I paid $110 for the laptop, plus another ~$40 for 2gig RAM. Works great, even using Windows 7 as the host OS. I'm not entirely sure why you need to spend almost a grand on hardware, but to each his own.
And if you are using enterprise hardware, watch your electricity costs. I found that using a 3u Proliant server was costing $50/month on electricity alone - switch that to a NAS + a low powered Atom machine was worthwhile.
250W 80+ PSU
I saw one on NewEgg today - it wasn't the standard ATX form factor but it was a desktop power supply. I wanted to go Pico but the spinup draw for multiple 3.5" hard drives killed that idea, although I will be back for my next HTPC. There is a 400 watt 80-Plus Gold for $69 that I have my eye on for my next build.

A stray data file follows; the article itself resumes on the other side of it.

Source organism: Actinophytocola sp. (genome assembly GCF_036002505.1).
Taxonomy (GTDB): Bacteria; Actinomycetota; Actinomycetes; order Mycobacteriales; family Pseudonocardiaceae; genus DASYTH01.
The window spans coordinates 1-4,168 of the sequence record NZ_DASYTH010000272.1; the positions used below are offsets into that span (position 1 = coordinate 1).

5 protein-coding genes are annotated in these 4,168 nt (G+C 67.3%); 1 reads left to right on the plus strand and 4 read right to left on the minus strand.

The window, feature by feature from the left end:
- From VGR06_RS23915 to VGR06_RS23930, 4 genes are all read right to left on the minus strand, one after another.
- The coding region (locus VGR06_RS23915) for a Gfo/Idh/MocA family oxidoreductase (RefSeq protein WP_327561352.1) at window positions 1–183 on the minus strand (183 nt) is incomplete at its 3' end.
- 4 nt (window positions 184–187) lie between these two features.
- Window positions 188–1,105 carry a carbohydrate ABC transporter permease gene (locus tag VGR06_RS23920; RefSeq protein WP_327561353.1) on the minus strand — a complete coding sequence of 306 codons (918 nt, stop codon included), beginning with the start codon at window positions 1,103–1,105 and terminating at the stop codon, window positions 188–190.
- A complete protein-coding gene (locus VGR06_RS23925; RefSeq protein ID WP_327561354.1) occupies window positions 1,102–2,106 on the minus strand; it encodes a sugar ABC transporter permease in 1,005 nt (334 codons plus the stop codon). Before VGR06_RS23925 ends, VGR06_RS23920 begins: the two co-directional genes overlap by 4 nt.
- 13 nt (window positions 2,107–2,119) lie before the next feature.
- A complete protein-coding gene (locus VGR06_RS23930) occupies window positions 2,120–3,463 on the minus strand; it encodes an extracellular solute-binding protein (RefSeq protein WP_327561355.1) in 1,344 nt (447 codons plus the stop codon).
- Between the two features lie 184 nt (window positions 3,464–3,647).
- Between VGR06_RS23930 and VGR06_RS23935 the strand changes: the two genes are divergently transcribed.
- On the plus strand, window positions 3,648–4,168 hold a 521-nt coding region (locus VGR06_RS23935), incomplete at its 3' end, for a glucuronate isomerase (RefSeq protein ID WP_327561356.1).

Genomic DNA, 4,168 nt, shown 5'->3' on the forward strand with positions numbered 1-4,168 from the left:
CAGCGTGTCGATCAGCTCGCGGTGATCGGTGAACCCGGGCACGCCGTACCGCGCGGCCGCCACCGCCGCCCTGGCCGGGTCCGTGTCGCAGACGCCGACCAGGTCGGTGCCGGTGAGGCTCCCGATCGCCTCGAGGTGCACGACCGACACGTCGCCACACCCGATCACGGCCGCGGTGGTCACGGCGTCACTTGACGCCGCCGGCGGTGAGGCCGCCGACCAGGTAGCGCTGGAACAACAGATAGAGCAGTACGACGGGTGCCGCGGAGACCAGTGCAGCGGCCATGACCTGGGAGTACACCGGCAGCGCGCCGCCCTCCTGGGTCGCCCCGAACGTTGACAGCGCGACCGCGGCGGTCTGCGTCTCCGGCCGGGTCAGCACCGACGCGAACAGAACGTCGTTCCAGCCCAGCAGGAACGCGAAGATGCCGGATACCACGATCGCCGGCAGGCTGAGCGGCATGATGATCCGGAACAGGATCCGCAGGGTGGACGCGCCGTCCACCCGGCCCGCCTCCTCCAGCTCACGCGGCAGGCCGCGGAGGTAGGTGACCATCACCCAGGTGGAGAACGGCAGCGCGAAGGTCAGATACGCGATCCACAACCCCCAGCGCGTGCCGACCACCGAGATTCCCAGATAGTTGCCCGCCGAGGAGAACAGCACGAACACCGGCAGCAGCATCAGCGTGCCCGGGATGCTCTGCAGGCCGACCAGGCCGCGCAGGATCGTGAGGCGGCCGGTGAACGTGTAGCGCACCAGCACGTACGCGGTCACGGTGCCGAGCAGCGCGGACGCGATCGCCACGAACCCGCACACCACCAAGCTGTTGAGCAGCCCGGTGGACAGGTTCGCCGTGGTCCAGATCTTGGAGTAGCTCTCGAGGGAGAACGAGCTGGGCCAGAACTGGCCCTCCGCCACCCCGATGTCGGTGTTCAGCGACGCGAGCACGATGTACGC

3 x DL140 G3's, with HP P400 BBWC RAID (1 incomplete) 1 with VMWare ESX, the other will be a linux KVM as yet undecided
1 x DL385 with a P400 internal and a P212 additional BBWC RAID, and quad LAN again with a Linux KVM host when decided
1 x IBM X3550 with Quad LAN, and BBWC, again waiting for the version of Linux KVM to be decided
the VMWare Machine will host 2-3 Windows 2008 R2 machines, currently one is set up bar a few niggles and will have just a few websites of someone living here switched over in the near future, the other machines will be a more capable version of Windows R2, one for building software and one for additional functionality beyond basic web servers when and if needed.
This machine also has 3 Linux VM's currently just looking at Web GUI based KVM Management software.
At the other end of the scale...
I have Windows 98 running in a VMware player VM on her ladyship's WIn7 64 bit laptop so she can run Aldus Pagemaker and her favourite card game... Sadly my copy of SimCity 3000 won't run in a VM.